Tell Us Your Story
are always looking for personal stories focused on end-of-life
experiences and we would like to hear from you, your family or your
friends. Experts agree that storytelling activates a function in the
brain called ‘neural coupling’ which enables a listener or reader to
convert the ideas in the story into his/her own ideas and experiences.
This makes the content more personal and relatable. Stories from
Arizonans are critical, because when we have gathered enough original
stories, we will produce an "anthology" for use in demonstrating to
lawmakers and news media the importance their constituents place on
end-of-life choices. So, if you have a story (or even an idea for one)
please send Marsha McIntosh an email at AZELO.firstname.lastname@example.org
let her know. She can even help you craft your submission. Carla
Wykoff's from-the-heart story below is a wonderful example.
name is Carla Wykoff. I am a long-time resident of Arizona, a
retired engineer, scientist, teacher, and advocate for the desert
biological diversity. I have been fighting lung and liver cancer
for six years. I have endured surgeries, radiation, and the side
effects of treatment.
do not know how much longer I have to live. I am fighting the
best I can but I am tired of being sick and I am exhausted by medical
interventions. I do not want to die nor do I want to live in a
weakened state, unable to do the things that have always given my life
meaning. I want to live as long as I am able to get out into the
wild places that are my source of spiritual energy.
when my body signals me that my time is close, I want the option of
ending my own life with dignity, enjoying the company of those I love
- when, where and how I choose.
troubles me that I will likely not have this option in my home state of
Arizona -- that others, whose beliefs I do not share, can and
will force me to suffer pain and indignation in my last moments on the
planet. I find that wrong, even barbaric.
would like to thank my family and friends, and my doctors and other
caregivers for their long support. I would like to ask you, my
fellow Arizonans, to implement the option of medical aid in dying for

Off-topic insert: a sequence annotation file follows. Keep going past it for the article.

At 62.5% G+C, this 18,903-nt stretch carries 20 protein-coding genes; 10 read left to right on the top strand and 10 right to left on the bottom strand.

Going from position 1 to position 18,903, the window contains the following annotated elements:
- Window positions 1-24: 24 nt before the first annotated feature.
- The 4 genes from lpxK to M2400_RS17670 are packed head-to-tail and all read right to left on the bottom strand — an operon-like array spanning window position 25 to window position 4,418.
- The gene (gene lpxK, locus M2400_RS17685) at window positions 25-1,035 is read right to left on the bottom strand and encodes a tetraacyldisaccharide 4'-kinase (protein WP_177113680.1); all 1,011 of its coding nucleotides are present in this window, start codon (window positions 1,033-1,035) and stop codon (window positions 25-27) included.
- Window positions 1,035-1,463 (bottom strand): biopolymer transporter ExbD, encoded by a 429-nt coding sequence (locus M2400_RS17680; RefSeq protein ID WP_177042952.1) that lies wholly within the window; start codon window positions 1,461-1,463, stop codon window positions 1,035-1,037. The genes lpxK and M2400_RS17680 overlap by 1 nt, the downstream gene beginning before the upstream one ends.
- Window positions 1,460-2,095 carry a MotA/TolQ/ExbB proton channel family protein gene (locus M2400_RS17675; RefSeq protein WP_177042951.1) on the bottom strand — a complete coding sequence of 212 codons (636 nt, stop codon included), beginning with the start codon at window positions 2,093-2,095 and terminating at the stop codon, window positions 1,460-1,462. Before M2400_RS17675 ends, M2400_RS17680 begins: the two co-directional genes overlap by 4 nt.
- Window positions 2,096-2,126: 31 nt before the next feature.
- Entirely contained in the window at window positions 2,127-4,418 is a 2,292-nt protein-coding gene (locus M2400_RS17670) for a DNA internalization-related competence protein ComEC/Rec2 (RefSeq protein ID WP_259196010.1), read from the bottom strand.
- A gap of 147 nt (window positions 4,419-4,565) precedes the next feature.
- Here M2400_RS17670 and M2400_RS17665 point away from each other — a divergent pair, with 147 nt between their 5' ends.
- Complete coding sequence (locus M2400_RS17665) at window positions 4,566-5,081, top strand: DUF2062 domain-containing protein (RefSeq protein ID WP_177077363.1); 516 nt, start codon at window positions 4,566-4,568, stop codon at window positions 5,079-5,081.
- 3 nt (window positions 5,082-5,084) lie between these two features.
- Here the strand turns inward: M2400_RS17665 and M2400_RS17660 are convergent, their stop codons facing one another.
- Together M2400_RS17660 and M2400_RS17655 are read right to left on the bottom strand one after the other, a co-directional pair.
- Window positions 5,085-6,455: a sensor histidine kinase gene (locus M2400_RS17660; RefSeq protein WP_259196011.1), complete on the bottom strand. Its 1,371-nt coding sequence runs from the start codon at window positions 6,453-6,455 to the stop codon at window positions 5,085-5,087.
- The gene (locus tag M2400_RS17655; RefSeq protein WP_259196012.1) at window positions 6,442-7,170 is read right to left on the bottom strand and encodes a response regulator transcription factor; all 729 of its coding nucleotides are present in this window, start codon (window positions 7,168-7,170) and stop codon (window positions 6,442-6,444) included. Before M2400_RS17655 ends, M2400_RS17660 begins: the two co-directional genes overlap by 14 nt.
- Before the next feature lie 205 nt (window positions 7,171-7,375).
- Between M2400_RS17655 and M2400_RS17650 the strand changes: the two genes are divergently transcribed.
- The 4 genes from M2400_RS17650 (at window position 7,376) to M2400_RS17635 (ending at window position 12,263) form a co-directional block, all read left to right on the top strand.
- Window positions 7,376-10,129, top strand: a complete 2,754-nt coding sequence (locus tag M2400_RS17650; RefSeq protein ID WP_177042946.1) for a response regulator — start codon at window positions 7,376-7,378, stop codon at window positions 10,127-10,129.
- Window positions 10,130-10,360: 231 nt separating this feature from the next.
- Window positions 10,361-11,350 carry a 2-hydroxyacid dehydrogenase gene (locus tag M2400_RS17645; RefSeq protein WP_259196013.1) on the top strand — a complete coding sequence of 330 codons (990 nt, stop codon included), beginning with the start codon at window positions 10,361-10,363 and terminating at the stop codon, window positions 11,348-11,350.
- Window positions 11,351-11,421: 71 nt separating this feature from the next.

all terminally-ill Arizonans who would prefer, like me, to end
their lives on their own terms.
AT THE CAPITOL
-- Leesa Stevens of Sedona (left) and Mary Ganapol of Tucson review the
busy lineup of legislative meetings, guest speakers, and floor debates
at the 2020 Secular Day at the Capitol Feb. 24 in Phoenix. The Secular
Coalition for Arizona works to ensure a clear separation of church and
state and supports AZELO's efforts to bring medical aid-in-dying
legislation to Arizona.
'The people of Maryland have spoken'
Advocates, lawmakers, and leaders of national organizations were gathered last month at the Maryland State Capitol in Annapolis to urge legislators to pass the state’s End-of-Life Option Act.
Peg Sandeen, Executive Director of Death with Dignity National Center,
delivered remarks at a press conference where she released the results
of a new pollshowing that 66 percent of Marylanders support medical aid in dying (MAID).
“It’s an honor to be here today as we begin our fifth session of work
on the Maryland End-of-Life Option Act," she said. "We hope it is the
final phase of our long effort to let the people of Maryland have the
option to die with dignity. This is our year.
“I’m pleased to confirm what those of us here already know. The Oregon
law – and all the other state laws that are modeled on it – have
performed flawlessly for an entire generation, without any of the horror
stories that its opponents like to promote. That’s right: we have a
generation’s worth of data demonstrating the law works as it
should—granting the right to medical aid in dying to a small number of
qualified terminally ill individuals while protecting all others against
“Recently, Death with Dignity commissioned a poll of Marylanders from
every corner of the state. As you can see from the results we have
provided here, every single demographic in this state supports death
with dignity. Democrats, Republicans and Independents. Rural, urban and
suburban. Old, young and middle aged. African American, white.
“Every single group of people supports this law, according to this January 2020 poll from respected Maryland pollster, Gonzales Research & Media Services.
Study shows 53% of AZ doctors
favor medical aid-in-dying law
recent survey of 800 Arizona doctors reveals that the majority of
practicing physicians support options that allow terminally ill adult
patients to have much more involvement in how their final days and
ultimate passing should be handled. In addition, the study reported
there are two primary reasons
medical aid in dying still isn’t legal nationwide. First, the general
public lacks a good understanding of the entire death and dying
experience. Second, end-of-life (EOL) care is sorely lacking in most
medical schools across the country. Most survey respondents reported
having no EOL training in medical school.
One survey respondent said, “Even though I am a Catholic, and a
physician, I think that if death is inevitable, there is little benefit
in prolonging it with medical technology, in order to gain a few more
days or weeks of life that will be mostly miserable. As a person, I
would like to have the option to die at home, with a physician's help,
legally, if I am terminally ill and I am suffering, should I choose to
do so. I should not have to travel to another state. The option should
apply to all of us."
See the full study results (CLICK HERE)